The Internet of Things is expected to grow to 8.4 billion
devices in 2017, with predictions of more than 20 billion devices by 2020.
While this market is growing rapidly, it faces a major barrier on the way to
Connected devices are vulnerable, as seen in the DDoS
attack on October 21st, 2016, which took down the DNS provider Dyn. Large
websites such as Etsy, Twitter, PayPal, Verizon, Comcast and Reddit were among
the many that were virtually unusable during this attack. The hackers turned to
unsecured IoT devices to create an extensive botnet so they could push enough
traffic to take down Dyn.
While this was the largest attack caused by IoT security
issues, it certainly isn't the first. The IoT market needs to find a way to
properly secure these devices before more high-profile attacks completely
negate the benefits of having this connected technology in your organization.
The Consequences of
Unsecured Connected Devices
IoT devices add countless potential attack surfaces to an
organization, whether you have an official policy or people are bringing in
their own technology. They are trying to connect to your network and have the
potential of giving attackers a direct entry point to your infrastructure.
While several unified platforms are emerging that cover
IoT security standards, such as MIDAS, Unify IoT and Universal Internet of
Things Platform, you could be dealing with dozens of devices whose suppliers
don't have the same protection in place. Outdated firmware and software could
also make it easy to exploit IoT technology and use it as an attack surface.
The sheer variety of form factors, operating systems, feature sets and vendors
introduces complications that your current IT security resources may be unable
IoT requires a complete reevaluation of your IT security
strategy and the personnel's mindset. The staff needs to understand that every
connected device could represent a vulnerability point, even if they are not
used to accommodating this type of connected equipment. The downtime can lead
to substantial financial losses depending on the systems affected, with
disruption across the entire organization.
Vulnerable IoT devices can also have their functionality
compromised, which could lead to potentially life-threatening situations.
Consider smart devices used in manufacturing applications. If an IoT safety
sensor got compromised, it could result in employees ending up in unsafe
situations that could cause injuries or death. Another example comes from the
medical field, which is adopting a wide range of speciality IoT devices to
improve patient care. If a monitoring device reported the wrong sugar levels on
a diabetic patient, they could end up in a coma.
Something as simple as a compromised thermostat could
have long-term consequences for a company. If the heating or cooling is run at
inefficient levels, the overhead costs could slowly start to eat into the
budget. Data centers with cooling systems that are being maliciously controlled
could lose their ability to regulate heat and lead to hardware failure.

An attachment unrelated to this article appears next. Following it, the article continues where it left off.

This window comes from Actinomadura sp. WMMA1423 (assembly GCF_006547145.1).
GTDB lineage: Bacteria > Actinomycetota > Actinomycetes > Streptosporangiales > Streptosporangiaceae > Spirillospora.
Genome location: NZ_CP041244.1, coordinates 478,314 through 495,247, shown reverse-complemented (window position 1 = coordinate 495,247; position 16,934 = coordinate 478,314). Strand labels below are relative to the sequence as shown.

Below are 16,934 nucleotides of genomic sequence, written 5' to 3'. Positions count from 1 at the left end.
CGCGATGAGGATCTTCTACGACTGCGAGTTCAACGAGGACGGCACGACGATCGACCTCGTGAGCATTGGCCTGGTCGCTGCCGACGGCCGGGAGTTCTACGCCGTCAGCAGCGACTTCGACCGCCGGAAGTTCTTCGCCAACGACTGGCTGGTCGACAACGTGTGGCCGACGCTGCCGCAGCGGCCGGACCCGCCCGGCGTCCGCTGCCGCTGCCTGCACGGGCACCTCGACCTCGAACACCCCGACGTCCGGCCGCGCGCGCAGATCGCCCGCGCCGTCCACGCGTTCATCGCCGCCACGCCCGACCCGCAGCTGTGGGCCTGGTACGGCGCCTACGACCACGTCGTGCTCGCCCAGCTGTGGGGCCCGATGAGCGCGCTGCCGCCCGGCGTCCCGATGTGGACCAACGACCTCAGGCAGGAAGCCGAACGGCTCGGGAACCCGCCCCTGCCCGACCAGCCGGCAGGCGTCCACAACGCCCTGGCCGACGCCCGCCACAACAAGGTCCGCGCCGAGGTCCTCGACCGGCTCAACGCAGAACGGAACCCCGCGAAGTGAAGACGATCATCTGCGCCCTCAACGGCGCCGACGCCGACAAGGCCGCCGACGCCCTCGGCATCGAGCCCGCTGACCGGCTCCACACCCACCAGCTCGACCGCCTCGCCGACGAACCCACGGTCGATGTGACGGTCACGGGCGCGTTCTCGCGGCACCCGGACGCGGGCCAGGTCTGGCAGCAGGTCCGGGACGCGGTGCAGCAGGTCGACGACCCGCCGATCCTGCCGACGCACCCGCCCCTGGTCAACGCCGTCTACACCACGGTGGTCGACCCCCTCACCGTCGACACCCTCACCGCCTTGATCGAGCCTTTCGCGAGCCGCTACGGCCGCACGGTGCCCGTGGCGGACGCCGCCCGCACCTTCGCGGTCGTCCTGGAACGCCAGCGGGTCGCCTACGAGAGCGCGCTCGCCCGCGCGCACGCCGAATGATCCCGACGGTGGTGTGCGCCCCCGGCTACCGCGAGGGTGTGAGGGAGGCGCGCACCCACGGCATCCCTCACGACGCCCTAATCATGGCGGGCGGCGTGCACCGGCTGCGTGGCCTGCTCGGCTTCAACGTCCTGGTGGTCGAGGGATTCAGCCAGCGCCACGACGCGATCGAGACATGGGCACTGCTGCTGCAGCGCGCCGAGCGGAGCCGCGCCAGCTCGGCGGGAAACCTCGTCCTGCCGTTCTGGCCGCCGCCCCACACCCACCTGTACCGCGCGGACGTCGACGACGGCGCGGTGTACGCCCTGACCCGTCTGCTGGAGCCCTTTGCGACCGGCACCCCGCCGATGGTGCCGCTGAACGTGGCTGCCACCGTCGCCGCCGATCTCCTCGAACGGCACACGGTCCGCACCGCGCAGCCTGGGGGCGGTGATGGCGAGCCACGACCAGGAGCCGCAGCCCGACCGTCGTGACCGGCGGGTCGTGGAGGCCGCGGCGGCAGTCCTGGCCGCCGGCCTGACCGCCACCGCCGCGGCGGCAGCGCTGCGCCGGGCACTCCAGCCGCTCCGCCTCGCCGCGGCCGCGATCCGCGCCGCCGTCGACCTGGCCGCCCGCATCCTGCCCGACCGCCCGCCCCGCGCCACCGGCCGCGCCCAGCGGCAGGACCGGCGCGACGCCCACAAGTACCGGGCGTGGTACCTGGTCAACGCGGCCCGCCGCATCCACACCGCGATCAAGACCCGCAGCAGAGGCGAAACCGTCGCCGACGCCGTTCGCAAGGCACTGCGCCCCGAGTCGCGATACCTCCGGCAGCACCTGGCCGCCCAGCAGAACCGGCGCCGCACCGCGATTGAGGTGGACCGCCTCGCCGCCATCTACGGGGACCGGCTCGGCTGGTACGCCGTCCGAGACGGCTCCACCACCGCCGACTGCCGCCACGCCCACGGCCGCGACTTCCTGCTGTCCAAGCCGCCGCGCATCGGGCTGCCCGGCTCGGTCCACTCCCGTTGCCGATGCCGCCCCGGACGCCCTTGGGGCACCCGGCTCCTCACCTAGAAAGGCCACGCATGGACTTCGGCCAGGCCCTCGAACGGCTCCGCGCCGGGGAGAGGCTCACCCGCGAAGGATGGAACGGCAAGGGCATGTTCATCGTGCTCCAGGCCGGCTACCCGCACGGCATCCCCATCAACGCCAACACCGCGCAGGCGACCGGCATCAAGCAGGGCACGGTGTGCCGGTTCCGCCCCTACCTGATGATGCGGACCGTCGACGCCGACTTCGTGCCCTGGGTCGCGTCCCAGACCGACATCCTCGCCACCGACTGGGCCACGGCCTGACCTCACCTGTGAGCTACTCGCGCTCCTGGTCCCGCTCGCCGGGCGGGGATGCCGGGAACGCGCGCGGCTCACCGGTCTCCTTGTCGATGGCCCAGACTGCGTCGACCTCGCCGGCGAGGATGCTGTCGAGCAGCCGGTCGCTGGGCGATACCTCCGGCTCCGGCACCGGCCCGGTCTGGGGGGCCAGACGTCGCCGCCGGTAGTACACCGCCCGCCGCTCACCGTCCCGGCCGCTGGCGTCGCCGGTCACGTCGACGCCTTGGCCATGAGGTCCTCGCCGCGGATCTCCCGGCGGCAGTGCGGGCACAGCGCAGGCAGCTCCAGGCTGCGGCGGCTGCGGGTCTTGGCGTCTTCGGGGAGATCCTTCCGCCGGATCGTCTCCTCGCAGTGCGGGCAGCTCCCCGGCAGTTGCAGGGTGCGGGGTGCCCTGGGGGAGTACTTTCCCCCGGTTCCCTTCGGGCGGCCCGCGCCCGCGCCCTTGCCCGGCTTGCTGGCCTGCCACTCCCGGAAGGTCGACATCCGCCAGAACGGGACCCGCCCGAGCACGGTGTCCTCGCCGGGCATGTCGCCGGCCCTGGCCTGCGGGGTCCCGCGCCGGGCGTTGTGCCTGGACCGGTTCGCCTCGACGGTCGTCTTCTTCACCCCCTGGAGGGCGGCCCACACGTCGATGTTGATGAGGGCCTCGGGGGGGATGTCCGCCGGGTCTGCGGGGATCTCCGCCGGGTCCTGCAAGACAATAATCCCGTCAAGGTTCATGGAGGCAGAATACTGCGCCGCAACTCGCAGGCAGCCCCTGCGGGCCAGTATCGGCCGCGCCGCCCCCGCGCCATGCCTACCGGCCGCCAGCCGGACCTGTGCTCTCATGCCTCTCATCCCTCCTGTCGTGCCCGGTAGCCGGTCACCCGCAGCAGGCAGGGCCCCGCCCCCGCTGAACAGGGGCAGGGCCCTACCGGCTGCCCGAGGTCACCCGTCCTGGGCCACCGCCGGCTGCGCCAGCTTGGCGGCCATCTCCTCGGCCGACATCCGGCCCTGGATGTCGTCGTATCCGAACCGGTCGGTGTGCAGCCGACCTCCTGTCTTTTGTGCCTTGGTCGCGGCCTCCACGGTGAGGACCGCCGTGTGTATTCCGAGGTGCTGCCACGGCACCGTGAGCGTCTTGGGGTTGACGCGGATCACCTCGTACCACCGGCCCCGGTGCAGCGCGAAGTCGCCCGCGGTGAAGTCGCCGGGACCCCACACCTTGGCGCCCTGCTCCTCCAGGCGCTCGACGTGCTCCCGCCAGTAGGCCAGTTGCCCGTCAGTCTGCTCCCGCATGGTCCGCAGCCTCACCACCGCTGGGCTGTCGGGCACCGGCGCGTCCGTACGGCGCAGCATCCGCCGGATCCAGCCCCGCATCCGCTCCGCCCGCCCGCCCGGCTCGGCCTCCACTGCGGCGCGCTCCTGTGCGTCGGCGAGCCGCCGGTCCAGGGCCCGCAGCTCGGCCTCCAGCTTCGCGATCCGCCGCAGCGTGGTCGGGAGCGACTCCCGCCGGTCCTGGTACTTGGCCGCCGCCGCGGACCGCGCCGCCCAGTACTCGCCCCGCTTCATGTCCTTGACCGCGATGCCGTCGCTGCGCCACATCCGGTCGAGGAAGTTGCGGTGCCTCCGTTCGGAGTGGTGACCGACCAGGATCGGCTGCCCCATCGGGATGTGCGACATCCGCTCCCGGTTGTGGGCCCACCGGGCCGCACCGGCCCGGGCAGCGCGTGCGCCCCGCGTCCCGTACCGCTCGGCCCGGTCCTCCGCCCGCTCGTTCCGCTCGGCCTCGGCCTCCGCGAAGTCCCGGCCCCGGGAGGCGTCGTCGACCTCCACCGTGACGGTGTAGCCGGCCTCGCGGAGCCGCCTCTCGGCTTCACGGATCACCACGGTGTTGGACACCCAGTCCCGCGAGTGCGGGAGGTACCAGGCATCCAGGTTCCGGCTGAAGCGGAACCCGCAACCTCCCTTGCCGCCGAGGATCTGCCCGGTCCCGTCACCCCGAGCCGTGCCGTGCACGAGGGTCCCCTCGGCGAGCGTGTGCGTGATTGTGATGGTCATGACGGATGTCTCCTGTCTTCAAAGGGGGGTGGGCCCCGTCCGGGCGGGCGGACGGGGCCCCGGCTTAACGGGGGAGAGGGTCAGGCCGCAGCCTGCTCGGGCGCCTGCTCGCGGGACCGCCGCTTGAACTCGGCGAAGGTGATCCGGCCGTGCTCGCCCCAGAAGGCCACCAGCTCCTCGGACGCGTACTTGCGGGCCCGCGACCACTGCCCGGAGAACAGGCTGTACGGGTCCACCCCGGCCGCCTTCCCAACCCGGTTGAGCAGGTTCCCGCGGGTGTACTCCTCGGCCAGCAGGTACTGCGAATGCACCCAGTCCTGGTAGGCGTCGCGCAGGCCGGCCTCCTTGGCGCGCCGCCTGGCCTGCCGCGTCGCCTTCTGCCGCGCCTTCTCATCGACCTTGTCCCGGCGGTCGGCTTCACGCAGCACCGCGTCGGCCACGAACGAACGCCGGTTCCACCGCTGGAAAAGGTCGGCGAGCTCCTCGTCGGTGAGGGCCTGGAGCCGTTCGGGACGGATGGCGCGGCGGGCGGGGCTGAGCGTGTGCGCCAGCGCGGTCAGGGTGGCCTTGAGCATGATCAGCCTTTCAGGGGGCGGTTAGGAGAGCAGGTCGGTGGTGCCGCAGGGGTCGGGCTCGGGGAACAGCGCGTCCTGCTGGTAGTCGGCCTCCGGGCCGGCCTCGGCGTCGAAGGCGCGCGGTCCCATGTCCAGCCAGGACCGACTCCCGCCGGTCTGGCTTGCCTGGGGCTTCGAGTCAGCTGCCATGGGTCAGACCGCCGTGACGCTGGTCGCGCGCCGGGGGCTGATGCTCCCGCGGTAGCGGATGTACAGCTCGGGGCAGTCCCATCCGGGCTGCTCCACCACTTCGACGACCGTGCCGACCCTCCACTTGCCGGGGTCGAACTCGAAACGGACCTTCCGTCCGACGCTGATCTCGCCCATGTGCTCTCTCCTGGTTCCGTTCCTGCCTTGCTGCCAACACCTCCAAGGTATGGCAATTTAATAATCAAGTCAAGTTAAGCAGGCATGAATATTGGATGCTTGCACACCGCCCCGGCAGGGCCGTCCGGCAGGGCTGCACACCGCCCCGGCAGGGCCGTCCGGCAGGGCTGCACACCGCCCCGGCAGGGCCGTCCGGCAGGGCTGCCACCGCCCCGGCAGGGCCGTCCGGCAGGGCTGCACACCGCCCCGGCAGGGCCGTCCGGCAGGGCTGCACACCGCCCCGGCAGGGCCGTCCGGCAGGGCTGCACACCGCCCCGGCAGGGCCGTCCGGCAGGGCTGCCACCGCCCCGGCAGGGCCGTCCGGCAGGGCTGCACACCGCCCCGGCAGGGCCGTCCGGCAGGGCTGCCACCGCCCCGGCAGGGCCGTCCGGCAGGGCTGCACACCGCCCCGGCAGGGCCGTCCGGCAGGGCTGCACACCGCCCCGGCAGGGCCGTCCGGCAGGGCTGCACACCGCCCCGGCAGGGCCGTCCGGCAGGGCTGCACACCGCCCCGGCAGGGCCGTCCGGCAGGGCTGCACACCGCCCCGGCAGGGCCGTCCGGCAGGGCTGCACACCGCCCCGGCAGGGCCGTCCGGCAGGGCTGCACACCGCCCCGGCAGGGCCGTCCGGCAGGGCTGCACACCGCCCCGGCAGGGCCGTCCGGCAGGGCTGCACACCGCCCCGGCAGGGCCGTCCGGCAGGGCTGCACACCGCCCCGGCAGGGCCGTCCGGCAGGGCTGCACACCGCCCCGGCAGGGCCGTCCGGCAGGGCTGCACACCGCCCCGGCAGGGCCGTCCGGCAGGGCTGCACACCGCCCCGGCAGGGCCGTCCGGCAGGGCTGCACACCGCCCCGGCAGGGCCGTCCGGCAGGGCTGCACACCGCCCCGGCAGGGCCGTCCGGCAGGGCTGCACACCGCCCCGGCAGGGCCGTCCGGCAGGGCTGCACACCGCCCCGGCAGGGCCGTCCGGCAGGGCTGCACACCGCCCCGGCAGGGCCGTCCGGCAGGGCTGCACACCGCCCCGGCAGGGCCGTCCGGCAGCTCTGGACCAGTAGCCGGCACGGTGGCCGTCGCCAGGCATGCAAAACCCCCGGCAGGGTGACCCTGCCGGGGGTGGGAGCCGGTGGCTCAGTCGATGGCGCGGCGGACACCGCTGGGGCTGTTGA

Automobiles are another example of a connected system
that can be compromised. Hackers could disrupt the vehicle's GPS, making it
difficult to track the location of your fleet, control systems such as the
radio, or potentially cut out critical systems that are necessary for
This problem is only going to get worse as IoT continues
its rapid expansion over the next few years. Many organizations aren't prepared
to deal with the security issues that they bring to the table. You can put
yourself in a good position to account for these concerns through security
The Role of Security
Analytics in IoT
Security analytics can help you handle the complex IoT
landscape, especially for devices that don't have strong security features on
their own. You will not necessarily be able to control all of the IoT devices
coming into your organization, as evidenced by the prevalence of shadow IT
generated from unauthorized personal technology. With security analytics, you
can gain the data and insights required to protect your IT resources. A few
vendors operating in this area include NetSentries and Argyle Data.
Security analytics can identify the red flags that often
precede a breach or attack. You can find devices that are communicating with
unauthorized systems or networks and lock them down before someone can use that
device to get into your infrastructure.
IT security specialists can use security analytics
solutions to look beyond perimeter-based protection and determine whether they
need to take action based on the network traffic they're seeing. With this type
of tool in place, they have the possibility of derailing zero-day attacks
before it cripples your organization or causes a costly data breach.
Machine learning plays a role in automating part of this
process, so your IT security staff aren't overwhelmed by the sheer volume of
information that they need to look at. As your organization fends off attacks
related to your IoT devices and discover more markers for potential
vulnerabilities, the security analytics solution can use this data to handle
lower priority issues. Your IT security analysts can focus their attention on
complex exploits and other concerns that require their hands-on touch.
The IoT market cannot succeed if device performance is
constantly marred by security exploits. While IoT devices can transform current
business processes and models, they need the support of a robust security analytics
solution to protect them from countless threats. This combination gives your
organization the opportunity to harness the power of IoT without opening
yourself up to an unreasonable level of risk.